All Quiet On The Western Front’s Oscar-Nominated Screenplay Was Kept Alive By Triathlons

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On Sunday, March 12, Edward Berger’s film “All Quiet on the Western Front” won four Academy Awards: Best Original Score, Best Cinematography, Best International Feature, and Best Adapted Screenplay. In terms of Oscar records, it is only the fourth film in a language other than English to win that many awards (the previous three were “Fanny and Alexander,” “Crouching Tiger, Hidden Dragon,” and “Parasite”). Although based on a 1928 German novel by Erich Maria Remarque, it is the first filmed version of “All Quiet” that was made in Germany. The previous two iterations were made in America, with Lewis Milestone’s astonishing 1930 adaptation having won Best Picture, and the Delbert Mann’s 1979 TV movie being readily available on multiple streaming services. 

Berger’s version of was co-written by the director and Scottish screenwriter/competitive athlete Lesley Paterson, now the possessor of both an Academy Award and three gold medals from the XTERRA Triathlon World Championships. Oh, and she has also won two gold medals from the ITU Cross Triathlon World Championships and multiple other medals and trophies besides. She is the co-author of “The Brave Athlete: Calm the F*** Down and Rise to the Occasion,” a 2017 motivational book for aspiring athletes. It also turns out that Paterson’s athletic career is one of the main reasons that “All Quiet” finally got made.

In a recent interview with Empire, Paterson related her relationship to Remarque’s novel, and it turns out that she had long been interested in making a new film version, going back to her time in school. But, as she explains, she had the adaptation rights for so long that she would have to periodically re-buy them when the contract lapsed. And what better way to re-buy book rights than winning cash prizes in triathlons?

The Inspiration

In the Empire interview, Paterson recalled why she was drawn the novel in the first place, saying: 

“It’s such a beautifully poetic piece of writing. […] The betrayal of a youthful generation resonated with me. I was young when I read it but I grew up in Scotland and that underdog, fighting-against-the-upper-echelons spirit is close to my heart.”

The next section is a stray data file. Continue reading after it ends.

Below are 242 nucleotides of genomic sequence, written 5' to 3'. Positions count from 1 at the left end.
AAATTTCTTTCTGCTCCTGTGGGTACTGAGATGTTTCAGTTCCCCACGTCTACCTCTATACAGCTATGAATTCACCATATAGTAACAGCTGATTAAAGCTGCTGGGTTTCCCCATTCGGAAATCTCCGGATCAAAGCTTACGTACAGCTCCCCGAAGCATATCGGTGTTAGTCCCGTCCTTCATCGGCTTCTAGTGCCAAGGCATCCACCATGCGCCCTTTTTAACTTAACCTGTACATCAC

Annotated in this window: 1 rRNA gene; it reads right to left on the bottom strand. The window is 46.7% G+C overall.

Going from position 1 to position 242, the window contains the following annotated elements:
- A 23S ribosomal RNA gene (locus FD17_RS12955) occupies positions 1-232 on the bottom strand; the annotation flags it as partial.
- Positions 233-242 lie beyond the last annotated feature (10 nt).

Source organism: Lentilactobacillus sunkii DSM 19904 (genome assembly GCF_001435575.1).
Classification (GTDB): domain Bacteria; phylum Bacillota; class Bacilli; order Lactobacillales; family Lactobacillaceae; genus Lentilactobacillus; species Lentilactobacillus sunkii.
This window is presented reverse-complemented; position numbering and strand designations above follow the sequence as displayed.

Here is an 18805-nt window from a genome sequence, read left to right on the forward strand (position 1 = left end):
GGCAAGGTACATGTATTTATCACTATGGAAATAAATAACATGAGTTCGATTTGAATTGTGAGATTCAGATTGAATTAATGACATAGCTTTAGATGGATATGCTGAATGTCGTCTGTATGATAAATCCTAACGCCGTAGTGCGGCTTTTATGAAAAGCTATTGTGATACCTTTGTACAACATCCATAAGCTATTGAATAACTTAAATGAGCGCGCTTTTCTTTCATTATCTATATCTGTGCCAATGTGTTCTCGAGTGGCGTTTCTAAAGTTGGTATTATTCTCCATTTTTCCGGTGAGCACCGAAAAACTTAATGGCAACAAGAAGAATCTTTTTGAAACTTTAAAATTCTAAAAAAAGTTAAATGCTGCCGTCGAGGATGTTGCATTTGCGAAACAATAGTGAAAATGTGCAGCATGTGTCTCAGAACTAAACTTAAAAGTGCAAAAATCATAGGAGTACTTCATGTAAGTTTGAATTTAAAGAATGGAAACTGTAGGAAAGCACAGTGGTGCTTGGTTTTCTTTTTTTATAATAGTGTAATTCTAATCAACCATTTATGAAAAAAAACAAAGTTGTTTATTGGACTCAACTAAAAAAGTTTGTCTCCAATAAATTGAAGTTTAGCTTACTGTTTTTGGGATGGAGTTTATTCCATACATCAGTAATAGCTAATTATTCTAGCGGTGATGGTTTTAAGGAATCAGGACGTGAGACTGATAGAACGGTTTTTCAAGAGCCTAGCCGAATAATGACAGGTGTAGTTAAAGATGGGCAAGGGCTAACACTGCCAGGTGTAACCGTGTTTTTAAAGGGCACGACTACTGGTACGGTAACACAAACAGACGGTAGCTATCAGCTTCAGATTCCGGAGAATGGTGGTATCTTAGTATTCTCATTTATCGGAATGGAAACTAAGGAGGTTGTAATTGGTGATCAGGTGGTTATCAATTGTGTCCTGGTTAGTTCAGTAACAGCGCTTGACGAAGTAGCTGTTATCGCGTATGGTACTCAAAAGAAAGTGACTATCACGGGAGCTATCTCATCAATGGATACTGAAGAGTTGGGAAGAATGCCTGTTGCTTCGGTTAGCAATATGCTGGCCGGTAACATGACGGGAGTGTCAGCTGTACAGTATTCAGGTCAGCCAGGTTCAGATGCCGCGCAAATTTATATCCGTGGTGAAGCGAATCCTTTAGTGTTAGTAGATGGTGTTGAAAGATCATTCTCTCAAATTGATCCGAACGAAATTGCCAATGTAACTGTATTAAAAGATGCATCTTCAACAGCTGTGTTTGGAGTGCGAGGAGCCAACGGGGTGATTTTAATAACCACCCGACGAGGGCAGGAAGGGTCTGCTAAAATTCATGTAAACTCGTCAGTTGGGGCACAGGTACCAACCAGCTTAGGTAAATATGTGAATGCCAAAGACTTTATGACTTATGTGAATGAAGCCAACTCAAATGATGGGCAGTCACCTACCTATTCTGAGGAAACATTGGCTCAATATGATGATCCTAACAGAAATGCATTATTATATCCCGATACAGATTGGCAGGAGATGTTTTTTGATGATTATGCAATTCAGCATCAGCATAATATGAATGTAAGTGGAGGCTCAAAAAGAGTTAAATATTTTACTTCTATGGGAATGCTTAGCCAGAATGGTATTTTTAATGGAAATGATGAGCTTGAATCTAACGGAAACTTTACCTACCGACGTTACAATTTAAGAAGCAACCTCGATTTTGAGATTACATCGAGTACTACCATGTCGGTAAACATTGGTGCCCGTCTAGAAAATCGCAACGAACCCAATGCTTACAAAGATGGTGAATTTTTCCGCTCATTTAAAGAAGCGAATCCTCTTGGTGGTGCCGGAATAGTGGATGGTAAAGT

The article describes an extensive process that Paterson went through to bring “All Quiet” to the big screen. Evidently, she bought the right to the novel back in 2006, and many of her attempts to bring it to producers fell through. Paterson even said that one of the film’s potential producers went to prison for shady financial crimes. Various famous people were attached along the way — Daniel Radcliffe was seemingly interested once — while some producers actively rejected the idea. Paterson said that “One studio executive told me, ‘I can’t sell this. Give me a female John Wick!‘” Perhaps not quite in the same spirit as a dour antiwar film based on classic literature. 

Eventually, the rights to “All Quiet” would lapse, and Paterson would have to pony up $15,000 to buy them again for another year. Luckily, as a champion triathlon winner, she had a potential means of income: just keep winning competitions, and the payments could be made. A triathlon, for the uninitiated, is a combination of running, cycling, and swimming. Paterson did well in the events, winning many gold medals and several silvers. 

She even competed through an injury.

Swimming With One Arm

According to the Empire article, Paterson was touring the cite of an upcoming triathlon in Costa Rica when she fell and broke her shoulder. Determined to retain the rights to “All Quiet,” however, she went through with it anyway. Would that we all were so passionate about antiwar lit. Paterson said: 

“I ended up managing to swim with one arm but it was totally exhausting. […] I came out the water 12 minutes off the lead. I got on the bike and powered through and managed to come off the bike in second place and then ran into first, which is totally bananas. When you’ve already spent a s***-ton on the rights, you’re like, ‘I’m not going to let this go.'”

The film found its way to Germany during its circuitous journey, and into the hands of Berger, director of the 2014 film “Jack” and the creator of the German TV series “Deutschland 83” and the Benedict Cumberbatch miniseries “Patrick Melrose.” It seems that Paterson’s screenplay was altered a bit along the way, as the final draft was credited to her, to Berger, and to a co-screenwriter named Ian Stokell. The finished film, which aired on Netflix in the United States, was eventually nominated for nine Academy Awards. 

The biggest challenge for Paterson now is deciding how to arrange her various awards on her mantlepiece. Don’t mess with anyone who has an Oscar, multiple gold medals, a book deal, and a partnership with Oakley.

Read this next: The 30 Greatest War Films Of All Time, Ranked

The post All Quiet On The Western Front’s Oscar-Nominated Screenplay Was Kept Alive By Triathlons appeared first on /Film.

/Film – All Quiet On The Western Front’s Oscar-Nominated Screenplay Was Kept Alive By Triathlons
Author: Witney Seibold
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March 17, 2023

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